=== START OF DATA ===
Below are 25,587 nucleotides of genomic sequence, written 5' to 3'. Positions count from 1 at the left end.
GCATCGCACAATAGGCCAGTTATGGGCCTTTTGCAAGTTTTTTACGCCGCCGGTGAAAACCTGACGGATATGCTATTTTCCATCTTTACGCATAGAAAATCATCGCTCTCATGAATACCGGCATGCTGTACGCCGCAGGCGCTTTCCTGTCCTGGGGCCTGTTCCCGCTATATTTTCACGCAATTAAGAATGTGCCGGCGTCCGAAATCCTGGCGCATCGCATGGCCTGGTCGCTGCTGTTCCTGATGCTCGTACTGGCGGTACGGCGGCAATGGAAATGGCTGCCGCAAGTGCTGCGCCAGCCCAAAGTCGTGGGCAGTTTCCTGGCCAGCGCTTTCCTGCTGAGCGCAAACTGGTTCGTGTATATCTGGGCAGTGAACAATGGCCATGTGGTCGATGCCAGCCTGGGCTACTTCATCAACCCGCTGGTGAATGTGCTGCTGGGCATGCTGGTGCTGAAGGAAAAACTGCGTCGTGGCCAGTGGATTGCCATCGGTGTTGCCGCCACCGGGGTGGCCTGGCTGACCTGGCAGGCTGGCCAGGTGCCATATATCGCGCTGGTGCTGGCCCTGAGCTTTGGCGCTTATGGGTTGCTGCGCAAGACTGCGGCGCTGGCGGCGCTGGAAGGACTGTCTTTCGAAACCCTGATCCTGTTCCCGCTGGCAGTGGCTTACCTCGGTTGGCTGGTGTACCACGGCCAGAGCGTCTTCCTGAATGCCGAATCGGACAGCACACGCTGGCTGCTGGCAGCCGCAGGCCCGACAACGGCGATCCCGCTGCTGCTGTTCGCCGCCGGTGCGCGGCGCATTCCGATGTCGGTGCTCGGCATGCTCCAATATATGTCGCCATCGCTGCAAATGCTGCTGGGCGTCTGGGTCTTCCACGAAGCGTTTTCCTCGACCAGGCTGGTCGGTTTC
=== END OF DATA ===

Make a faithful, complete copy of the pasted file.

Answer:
Below are 25,587 nucleotides of genomic sequence, written 5' to 3'. Positions count from 1 at the left end.
GCATCGCACAATAGGCCAGTTATGGGCCTTTTGCAAGTTTTTTACGCCGCCGGTGAAAACCTGACGGATATGCTATTTTCCATCTTTACGCATAGAAAATCATCGCTCTCATGAATACCGGCATGCTGTACGCCGCAGGCGCTTTCCTGTCCTGGGGCCTGTTCCCGCTATATTTTCACGCAATTAAGAATGTGCCGGCGTCCGAAATCCTGGCGCATCGCATGGCCTGGTCGCTGCTGTTCCTGATGCTCGTACTGGCGGTACGGCGGCAATGGAAATGGCTGCCGCAAGTGCTGCGCCAGCCCAAAGTCGTGGGCAGTTTCCTGGCCAGCGCTTTCCTGCTGAGCGCAAACTGGTTCGTGTATATCTGGGCAGTGAACAATGGCCATGTGGTCGATGCCAGCCTGGGCTACTTCATCAACCCGCTGGTGAATGTGCTGCTGGGCATGCTGGTGCTGAAGGAAAAACTGCGTCGTGGCCAGTGGATTGCCATCGGTGTTGCCGCCACCGGGGTGGCCTGGCTGACCTGGCAGGCTGGCCAGGTGCCATATATCGCGCTGGTGCTGGCCCTGAGCTTTGGCGCTTATGGGTTGCTGCGCAAGACTGCGGCGCTGGCGGCGCTGGAAGGACTGTCTTTCGAAACCCTGATCCTGTTCCCGCTGGCAGTGGCTTACCTCGGTTGGCTGGTGTACCACGGCCAGAGCGTCTTCCTGAATGCCGAATCGGACAGCACACGCTGGCTGCTGGCAGCCGCAGGCCCGACAACGGCGATCCCGCTGCTGCTGTTCGCCGCCGGTGCGCGGCGCATTCCGATGTCGGTGCTCGGCATGCTCCAATATATGTCGCCATCGCTGCAAATGCTGCTGGGCGTCTGGGTCTTCCACGAAGCGTTTTCCTCGACCAGGCTGGTCGGTTTC